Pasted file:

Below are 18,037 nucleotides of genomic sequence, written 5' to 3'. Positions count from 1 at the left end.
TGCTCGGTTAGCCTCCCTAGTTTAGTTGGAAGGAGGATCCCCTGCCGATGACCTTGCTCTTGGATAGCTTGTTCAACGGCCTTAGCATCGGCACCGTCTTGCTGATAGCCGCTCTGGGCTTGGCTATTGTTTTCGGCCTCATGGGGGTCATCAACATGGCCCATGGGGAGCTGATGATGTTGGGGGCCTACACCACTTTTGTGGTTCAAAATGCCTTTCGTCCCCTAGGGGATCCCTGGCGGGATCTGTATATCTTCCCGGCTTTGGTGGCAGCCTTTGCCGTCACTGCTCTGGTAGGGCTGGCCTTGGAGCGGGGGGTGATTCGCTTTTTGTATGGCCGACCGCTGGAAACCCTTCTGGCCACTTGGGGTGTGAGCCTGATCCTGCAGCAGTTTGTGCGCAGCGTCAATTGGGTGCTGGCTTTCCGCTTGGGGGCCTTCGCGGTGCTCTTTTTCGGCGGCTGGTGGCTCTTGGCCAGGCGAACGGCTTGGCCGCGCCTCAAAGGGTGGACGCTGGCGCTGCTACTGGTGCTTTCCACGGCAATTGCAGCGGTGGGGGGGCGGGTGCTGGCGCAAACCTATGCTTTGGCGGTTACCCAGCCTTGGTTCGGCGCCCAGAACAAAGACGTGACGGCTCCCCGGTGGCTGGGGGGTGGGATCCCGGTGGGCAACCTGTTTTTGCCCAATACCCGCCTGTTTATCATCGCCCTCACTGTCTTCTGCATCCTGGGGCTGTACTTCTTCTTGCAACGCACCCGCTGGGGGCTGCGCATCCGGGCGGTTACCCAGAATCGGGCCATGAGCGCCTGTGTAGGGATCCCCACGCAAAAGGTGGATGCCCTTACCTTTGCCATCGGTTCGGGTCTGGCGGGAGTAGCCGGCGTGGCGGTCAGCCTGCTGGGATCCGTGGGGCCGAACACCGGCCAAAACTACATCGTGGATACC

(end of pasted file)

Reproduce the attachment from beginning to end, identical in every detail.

Below are 18,037 nucleotides of genomic sequence, written 5' to 3'. Positions count from 1 at the left end.
TGCTCGGTTAGCCTCCCTAGTTTAGTTGGAAGGAGGATCCCCTGCCGATGACCTTGCTCTTGGATAGCTTGTTCAACGGCCTTAGCATCGGCACCGTCTTGCTGATAGCCGCTCTGGGCTTGGCTATTGTTTTCGGCCTCATGGGGGTCATCAACATGGCCCATGGGGAGCTGATGATGTTGGGGGCCTACACCACTTTTGTGGTTCAAAATGCCTTTCGTCCCCTAGGGGATCCCTGGCGGGATCTGTATATCTTCCCGGCTTTGGTGGCAGCCTTTGCCGTCACTGCTCTGGTAGGGCTGGCCTTGGAGCGGGGGGTGATTCGCTTTTTGTATGGCCGACCGCTGGAAACCCTTCTGGCCACTTGGGGTGTGAGCCTGATCCTGCAGCAGTTTGTGCGCAGCGTCAATTGGGTGCTGGCTTTCCGCTTGGGGGCCTTCGCGGTGCTCTTTTTCGGCGGCTGGTGGCTCTTGGCCAGGCGAACGGCTTGGCCGCGCCTCAAAGGGTGGACGCTGGCGCTGCTACTGGTGCTTTCCACGGCAATTGCAGCGGTGGGGGGGCGGGTGCTGGCGCAAACCTATGCTTTGGCGGTTACCCAGCCTTGGTTCGGCGCCCAGAACAAAGACGTGACGGCTCCCCGGTGGCTGGGGGGTGGGATCCCGGTGGGCAACCTGTTTTTGCCCAATACCCGCCTGTTTATCATCGCCCTCACTGTCTTCTGCATCCTGGGGCTGTACTTCTTCTTGCAACGCACCCGCTGGGGGCTGCGCATCCGGGCGGTTACCCAGAATCGGGCCATGAGCGCCTGTGTAGGGATCCCCACGCAAAAGGTGGATGCCCTTACCTTTGCCATCGGTTCGGGTCTGGCGGGAGTAGCCGGCGTGGCGGTCAGCCTGCTGGGATCCGTGGGGCCGAACACCGGCCAAAACTACATCGTGGATACC